Posted by: john bero at February 6, 2005 11:04 PM

It's the labor unions! They are the hidden hand that controls so much. In many industries, including the media, a labor union under the AFL-CIO (in this case the Communication Workers &/or Editors &/or Radiobroadcasters union) controls who works and who doesn't in the MSM, unless there is enough money involved and the labor union doesn't get implicated. . .

I will have more on this at my site. . .


Posted by: Zenith at February 7, 2005 12:52 AM

If a man waits by the river long enough, he will see the bodies of his enemies float by.


Posted by: Eracus at February 7, 2005 6:37 AM


The truth is, Jordan CAN ignore his many critics. Why not? The American attention span is quite short, and very soon, something of MAJOR IMPORTANCE -like the Oscars - will drive attention away from his dangerous accusations against the army.

But the lesson here is that ANYBODY can ignore ANYTHING. The first lesson in politcs is, never apologize, never explain. Though we call it the MSM, the truth is that new media is bigger than the MSM, in terms of the amount of people it reaches. Had Trent Lott just shut up and ignored everyone, his litle overblown comment would have been forgotten. By responding to his critics, he just egged them on and made them - us - more bloodthirsty.

Conservatives must learn to ignore the MSM entirely. If Jordan can ignore us, as he smartly will, we must learn to ignore them. Their "power", so to speak, lies in their ability to influence others. When we have finally learned to ignore the left, rather than mock it, the MSM will have breathed it last.

David F.

Posted by: David F at February 7, 2005 7:47 AM

Why is the msm going 'full stonewall' on this when it didn't on rathergate?

At least 4 reasons:

(i) Jordon did not speak in public, let alone on national television, as P. A. Breault pointed out.

(ii) What Jordon said cannot be explained away as a mistake (honest or otherwise), unlike what Dan Rather did. The msm could talk about Rahtergate without automatically destroying Rather. However, if what has been reported is accurate, then Jordan's career is over if the msm reports on it.

(iii) The lack of hard evidence (vidoe tape)gives outlets like the Wall Street Journal and Fox a reason to do very little, or nothing at all, with this story.

(iv) Jordan's remarks are clearly a product of the msm's culture of hatred of the military; Rather's use of forged memos were evidence of the msm's hatred of Republicans. The msm can and does deal with the fact that everyone knows it hates Republicans; it can't deal with everyone knowing it hates the military.

Posted by: max at February 7, 2005 11:40 AM

The biggest coverup in America is not the MSM. It is not bloggers vs. the left vs the right.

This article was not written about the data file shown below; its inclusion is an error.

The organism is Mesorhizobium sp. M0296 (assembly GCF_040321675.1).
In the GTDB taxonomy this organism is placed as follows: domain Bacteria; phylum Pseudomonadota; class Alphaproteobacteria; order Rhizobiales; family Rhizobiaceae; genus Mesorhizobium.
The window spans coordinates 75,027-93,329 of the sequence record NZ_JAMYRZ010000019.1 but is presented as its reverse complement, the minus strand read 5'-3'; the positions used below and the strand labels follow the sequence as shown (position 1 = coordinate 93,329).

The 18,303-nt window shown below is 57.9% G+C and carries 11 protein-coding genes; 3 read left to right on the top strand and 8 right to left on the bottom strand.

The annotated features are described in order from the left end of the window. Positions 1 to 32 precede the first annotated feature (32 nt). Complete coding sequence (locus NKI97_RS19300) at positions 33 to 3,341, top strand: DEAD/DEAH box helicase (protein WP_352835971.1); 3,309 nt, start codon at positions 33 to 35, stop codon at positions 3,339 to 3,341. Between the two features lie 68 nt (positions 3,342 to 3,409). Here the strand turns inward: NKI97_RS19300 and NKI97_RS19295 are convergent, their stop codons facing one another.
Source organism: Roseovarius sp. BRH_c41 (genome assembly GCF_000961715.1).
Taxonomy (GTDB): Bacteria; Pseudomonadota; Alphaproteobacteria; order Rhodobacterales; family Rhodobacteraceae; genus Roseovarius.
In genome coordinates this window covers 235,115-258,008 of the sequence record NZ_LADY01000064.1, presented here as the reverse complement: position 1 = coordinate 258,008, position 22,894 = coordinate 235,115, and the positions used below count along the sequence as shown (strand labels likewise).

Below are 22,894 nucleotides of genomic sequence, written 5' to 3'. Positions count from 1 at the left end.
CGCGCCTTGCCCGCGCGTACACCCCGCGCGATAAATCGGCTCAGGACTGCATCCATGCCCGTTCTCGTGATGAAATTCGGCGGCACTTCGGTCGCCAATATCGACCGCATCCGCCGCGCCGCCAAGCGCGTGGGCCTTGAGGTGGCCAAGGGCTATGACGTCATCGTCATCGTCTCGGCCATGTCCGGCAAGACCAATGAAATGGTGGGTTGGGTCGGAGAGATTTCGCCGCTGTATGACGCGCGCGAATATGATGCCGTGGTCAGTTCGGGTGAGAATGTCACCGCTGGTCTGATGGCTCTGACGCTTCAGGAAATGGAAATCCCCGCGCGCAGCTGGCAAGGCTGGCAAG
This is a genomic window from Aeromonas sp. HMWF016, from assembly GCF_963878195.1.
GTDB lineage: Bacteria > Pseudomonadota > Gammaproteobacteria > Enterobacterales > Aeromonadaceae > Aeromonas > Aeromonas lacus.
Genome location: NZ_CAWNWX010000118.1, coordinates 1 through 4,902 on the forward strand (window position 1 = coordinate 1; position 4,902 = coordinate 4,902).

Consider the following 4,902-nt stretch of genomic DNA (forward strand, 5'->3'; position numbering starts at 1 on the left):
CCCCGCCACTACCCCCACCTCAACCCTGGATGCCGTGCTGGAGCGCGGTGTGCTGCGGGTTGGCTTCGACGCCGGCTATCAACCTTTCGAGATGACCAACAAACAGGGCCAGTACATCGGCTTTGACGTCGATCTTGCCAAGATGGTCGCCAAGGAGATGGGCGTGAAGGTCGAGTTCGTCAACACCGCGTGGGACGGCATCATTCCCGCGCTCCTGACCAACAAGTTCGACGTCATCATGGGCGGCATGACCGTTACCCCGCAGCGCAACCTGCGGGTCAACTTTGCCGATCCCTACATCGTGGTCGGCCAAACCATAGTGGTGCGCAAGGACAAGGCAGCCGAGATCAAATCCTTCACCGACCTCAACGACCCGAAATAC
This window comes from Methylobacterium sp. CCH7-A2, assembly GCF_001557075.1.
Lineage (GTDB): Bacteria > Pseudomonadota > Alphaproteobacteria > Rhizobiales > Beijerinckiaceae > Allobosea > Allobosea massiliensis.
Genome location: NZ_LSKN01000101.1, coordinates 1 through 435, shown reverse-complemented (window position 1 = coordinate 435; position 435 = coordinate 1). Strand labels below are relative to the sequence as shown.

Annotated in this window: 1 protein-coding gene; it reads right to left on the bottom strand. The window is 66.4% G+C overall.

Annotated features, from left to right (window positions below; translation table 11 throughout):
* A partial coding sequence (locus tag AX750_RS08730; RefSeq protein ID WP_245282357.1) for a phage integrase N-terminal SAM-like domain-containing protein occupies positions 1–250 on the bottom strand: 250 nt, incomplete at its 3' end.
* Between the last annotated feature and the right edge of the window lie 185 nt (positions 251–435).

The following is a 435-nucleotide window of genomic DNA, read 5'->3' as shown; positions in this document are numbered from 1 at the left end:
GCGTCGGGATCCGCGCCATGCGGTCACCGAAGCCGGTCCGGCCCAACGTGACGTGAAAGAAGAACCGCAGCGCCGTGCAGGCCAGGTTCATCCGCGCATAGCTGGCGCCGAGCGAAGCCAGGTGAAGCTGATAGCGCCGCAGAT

It is the drug war. No one is looking at the big picture.

You have sick people losing their homes, higway robbery by police, torture by police, murder by police. Day in and day out.

Where is the outrage?.

No where. After all, druggies are not our kind of people.

Posted by: M. Simon at February 8, 2005 12:31 AM

All it would take is one individual to file a libel suit (remember General Westmoreland vs. CBS?). Then the matter is public record, which cannot be controlled by the MSM. So is there a billionaire who will bankroll a suit defending our veterans (as other financial angels funded the Swiftvets) and a soldier/marine to be the complainant?

Posted by: Machias Privateer at February 8, 2005 6:43 AM

Perhaps not quite the MSM, but Eason's statements -- and the reactions to them by Frank, Dodd, and Gergen, are the subject of front-page coverage in today's (Feb 8) New York Sun, the fast-browing NYC broadsheet that was founded as an "antidote" to the NY Times.

Story by staff reporter Roderick Boyd is available at http://www.nysun.com

R. N. Weltz

Posted by: R N Weltz at February 8, 2005 8:44 AM

Perhaps not quite the MSM, but Eason's statements -- and the reactions to them by Frank, Dodd, and Gergen, are the subject of front-page coverage in today's (Feb 8) New York Sun, the fast-growing NYC broadsheet that was founded as an "antidote" to the NY Times.

Story by staff reporter Roderick Boyd is available at http://www.nysun.com

R. N. Weltz

Posted by: R N Weltz at February 8, 2005 8:44 AM

Few of you youngsters remember the Spiro Agnew speech in which he expertly castigated the media for their "instant analysis" of Nixon's November 3,1969, "silent majority" speech, which focused on Vietnam. The Buchanan-Agnew speech blasted the media as "an effete corps of impudent snobs," inspiring Adlai Stevenson to coin the phrase, "prophets of gloom and doom." Most surprisingly, in this little corps of speech writers was a man by the name of William Safire, Washington's own, who probably learned the lessons of "journalistic humility" as a political speech writer. Safire's reference to the media, "those nattering nabobs of negativism" alliteration is a classic.
Solipsistic Jordan and his outrageous comment was a prime example of journalistic irresponsibility.
Bloggers Everywhere! Keep these "amblyopic" journalist on their proverbial toes. They obviously need it.
Janice E. Kidd

Posted by: Janice E. Kidd at February 9, 2005 3:06 AM